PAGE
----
Christmas cocktails to make you merry: From eggnog to Brown Betty and Rum Bumpo

Christmas cocktails to make you merry

Mulled wine is an essential seasonal treat. But now drinkers are rediscovering other traditional festive tipples. Angela Clutton raises a glass to Christmas cocktails
5 best activity trackers

Fitness technology: 5 best activity trackers

Up the ante in your regimen and change the habits of a lifetime with this wearable tech
Paul Scholes column: It's a little-known fact, but I have played one of the seven dwarves

Paul Scholes column

It's a little-known fact, but I have played one of the seven dwarves
Fifa's travelling circus once again steals limelight from real stars

Fifa's travelling circus once again steals limelight from real stars

Club World Cup kicked into the long grass by the continued farce surrounding Blatter, Garcia, Russia and Qatar
Frank Warren column: 2014 – boxing is back and winning new fans

Frank Warren: Boxing is back and winning new fans

2014 proves it's now one of sport's biggest hitters again
Jeb Bush vs Hillary Clinton: The power dynamics of the two first families

Jeb Bush vs Hillary Clinton

Karen Tumulty explores the power dynamics of the two first families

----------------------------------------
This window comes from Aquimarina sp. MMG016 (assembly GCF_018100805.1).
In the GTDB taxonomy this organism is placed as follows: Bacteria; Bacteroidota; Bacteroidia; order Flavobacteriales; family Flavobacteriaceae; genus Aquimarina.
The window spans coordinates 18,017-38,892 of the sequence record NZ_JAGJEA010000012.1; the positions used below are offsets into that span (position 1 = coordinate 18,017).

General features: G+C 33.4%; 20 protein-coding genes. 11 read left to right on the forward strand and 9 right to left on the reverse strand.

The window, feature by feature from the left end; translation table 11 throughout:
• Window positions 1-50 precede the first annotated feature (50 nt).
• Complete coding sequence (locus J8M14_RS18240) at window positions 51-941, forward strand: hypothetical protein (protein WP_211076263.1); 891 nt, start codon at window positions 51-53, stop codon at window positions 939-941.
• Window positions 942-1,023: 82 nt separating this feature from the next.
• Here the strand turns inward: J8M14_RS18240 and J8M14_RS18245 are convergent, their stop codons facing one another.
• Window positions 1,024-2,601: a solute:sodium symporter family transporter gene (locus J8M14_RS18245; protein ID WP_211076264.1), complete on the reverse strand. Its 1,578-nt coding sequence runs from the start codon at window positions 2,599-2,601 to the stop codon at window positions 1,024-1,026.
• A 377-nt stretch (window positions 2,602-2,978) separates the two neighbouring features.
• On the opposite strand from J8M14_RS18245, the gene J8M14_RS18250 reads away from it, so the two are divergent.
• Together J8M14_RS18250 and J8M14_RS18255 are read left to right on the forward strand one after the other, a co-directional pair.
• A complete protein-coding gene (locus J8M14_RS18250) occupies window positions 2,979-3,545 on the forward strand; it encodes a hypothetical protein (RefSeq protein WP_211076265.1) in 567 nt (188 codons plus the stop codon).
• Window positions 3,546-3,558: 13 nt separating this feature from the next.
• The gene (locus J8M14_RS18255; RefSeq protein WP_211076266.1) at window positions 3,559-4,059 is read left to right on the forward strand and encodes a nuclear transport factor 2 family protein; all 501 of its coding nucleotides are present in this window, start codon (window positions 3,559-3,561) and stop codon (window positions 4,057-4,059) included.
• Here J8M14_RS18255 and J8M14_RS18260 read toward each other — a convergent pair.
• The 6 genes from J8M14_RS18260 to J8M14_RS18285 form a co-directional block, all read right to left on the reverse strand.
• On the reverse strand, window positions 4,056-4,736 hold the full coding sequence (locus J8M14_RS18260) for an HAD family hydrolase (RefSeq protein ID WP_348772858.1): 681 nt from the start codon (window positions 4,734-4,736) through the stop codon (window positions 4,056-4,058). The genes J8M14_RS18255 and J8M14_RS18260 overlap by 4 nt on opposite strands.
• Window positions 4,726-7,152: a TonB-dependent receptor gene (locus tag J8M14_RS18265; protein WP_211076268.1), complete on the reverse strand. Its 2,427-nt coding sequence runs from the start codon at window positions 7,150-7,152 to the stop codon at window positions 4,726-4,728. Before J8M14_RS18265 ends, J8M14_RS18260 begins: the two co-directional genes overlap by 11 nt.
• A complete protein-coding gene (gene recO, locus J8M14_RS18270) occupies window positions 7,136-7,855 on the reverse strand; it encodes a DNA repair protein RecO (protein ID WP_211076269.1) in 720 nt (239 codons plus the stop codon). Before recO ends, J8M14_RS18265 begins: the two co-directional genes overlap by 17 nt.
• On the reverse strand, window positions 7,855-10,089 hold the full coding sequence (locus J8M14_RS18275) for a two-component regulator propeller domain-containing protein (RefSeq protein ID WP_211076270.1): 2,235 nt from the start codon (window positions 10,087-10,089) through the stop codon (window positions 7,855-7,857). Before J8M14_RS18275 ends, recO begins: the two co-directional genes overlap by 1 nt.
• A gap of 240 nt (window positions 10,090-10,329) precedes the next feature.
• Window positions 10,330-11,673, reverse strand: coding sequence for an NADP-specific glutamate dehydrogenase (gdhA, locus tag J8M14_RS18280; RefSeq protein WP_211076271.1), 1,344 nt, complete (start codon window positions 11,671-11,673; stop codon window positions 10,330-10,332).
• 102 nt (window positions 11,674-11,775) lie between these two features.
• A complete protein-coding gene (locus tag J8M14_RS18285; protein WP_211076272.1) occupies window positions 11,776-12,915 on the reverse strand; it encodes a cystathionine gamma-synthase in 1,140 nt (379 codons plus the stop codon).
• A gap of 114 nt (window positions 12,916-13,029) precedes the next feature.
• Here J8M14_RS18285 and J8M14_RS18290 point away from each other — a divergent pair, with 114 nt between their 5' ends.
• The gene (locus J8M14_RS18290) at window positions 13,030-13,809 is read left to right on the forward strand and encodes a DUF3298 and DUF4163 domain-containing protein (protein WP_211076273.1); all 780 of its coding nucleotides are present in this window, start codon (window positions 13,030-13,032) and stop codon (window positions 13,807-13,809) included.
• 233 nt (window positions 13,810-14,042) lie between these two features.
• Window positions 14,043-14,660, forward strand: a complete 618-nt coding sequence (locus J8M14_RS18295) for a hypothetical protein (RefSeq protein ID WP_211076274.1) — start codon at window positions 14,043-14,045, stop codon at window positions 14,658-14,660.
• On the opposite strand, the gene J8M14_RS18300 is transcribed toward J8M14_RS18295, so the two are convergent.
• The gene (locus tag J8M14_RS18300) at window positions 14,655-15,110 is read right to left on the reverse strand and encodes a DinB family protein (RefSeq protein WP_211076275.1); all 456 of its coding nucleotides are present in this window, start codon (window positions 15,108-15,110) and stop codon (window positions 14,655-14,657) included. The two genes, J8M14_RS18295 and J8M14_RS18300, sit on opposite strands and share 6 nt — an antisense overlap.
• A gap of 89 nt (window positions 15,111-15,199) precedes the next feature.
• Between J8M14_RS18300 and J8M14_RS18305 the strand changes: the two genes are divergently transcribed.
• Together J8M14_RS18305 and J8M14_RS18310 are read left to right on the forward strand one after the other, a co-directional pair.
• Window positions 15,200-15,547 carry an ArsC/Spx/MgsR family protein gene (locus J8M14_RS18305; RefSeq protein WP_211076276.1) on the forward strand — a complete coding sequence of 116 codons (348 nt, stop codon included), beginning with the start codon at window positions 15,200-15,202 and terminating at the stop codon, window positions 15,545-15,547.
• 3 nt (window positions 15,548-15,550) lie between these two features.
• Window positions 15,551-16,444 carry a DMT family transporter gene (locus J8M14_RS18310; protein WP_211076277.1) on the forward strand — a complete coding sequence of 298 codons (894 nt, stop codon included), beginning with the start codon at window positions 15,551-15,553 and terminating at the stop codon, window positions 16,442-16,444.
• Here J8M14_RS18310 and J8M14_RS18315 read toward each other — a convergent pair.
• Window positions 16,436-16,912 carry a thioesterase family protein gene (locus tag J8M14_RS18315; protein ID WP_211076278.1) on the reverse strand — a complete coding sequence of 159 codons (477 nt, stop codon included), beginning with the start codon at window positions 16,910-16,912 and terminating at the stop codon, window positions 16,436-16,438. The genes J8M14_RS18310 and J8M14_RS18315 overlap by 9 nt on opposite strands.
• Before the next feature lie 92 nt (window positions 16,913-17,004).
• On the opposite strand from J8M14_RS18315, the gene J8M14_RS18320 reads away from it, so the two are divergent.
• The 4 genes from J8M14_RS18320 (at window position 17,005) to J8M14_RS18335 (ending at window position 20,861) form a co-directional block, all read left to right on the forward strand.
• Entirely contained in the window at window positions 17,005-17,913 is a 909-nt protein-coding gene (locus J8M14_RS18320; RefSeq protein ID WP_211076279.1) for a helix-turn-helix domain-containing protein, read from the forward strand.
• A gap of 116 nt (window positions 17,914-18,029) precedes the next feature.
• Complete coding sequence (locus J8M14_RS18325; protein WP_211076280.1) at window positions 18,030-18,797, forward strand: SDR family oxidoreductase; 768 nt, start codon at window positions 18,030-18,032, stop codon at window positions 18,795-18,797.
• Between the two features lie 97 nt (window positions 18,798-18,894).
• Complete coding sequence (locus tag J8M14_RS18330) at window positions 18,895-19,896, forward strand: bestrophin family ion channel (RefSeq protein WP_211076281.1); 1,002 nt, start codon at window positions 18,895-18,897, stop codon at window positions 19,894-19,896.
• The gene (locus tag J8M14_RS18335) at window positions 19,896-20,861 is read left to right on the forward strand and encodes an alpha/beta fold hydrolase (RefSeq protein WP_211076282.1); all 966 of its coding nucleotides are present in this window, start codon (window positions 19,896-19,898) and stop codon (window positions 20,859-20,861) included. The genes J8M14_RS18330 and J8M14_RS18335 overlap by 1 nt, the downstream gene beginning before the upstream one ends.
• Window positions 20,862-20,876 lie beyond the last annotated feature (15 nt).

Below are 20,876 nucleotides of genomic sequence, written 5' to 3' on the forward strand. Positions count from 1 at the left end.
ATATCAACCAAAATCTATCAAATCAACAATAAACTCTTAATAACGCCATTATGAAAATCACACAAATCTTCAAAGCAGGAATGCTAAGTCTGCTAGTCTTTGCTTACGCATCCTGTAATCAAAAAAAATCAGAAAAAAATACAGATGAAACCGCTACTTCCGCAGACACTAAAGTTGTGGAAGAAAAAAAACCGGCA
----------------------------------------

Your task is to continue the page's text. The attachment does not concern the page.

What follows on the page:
Stockholm is rivalling Silicon Valley with a hotbed of technology start-ups

Stockholm is rivalling Silicon Valley

The Swedish capital is home to two of the most popular video games in the world, as well as thousands of technology start-ups worth hundreds of millions of pounds – and it's all happened since 2009
Did Japanese workers really get their symbols mixed up and display Santa on a crucifix?

Crucified Santa: Urban myth refuses to die

The story goes that Japanese store workers created a life-size effigy of a smiling "Father Kurisumasu" attached to a facsimile of Our Lord's final instrument of torture
Jennifer Saunders and Kate Moss join David Walliams on set for TV adaptation of The Boy in the Dress

The Boy in the Dress: On set with the stars

Walliams' story about a boy who goes to school in a dress will be shown this Christmas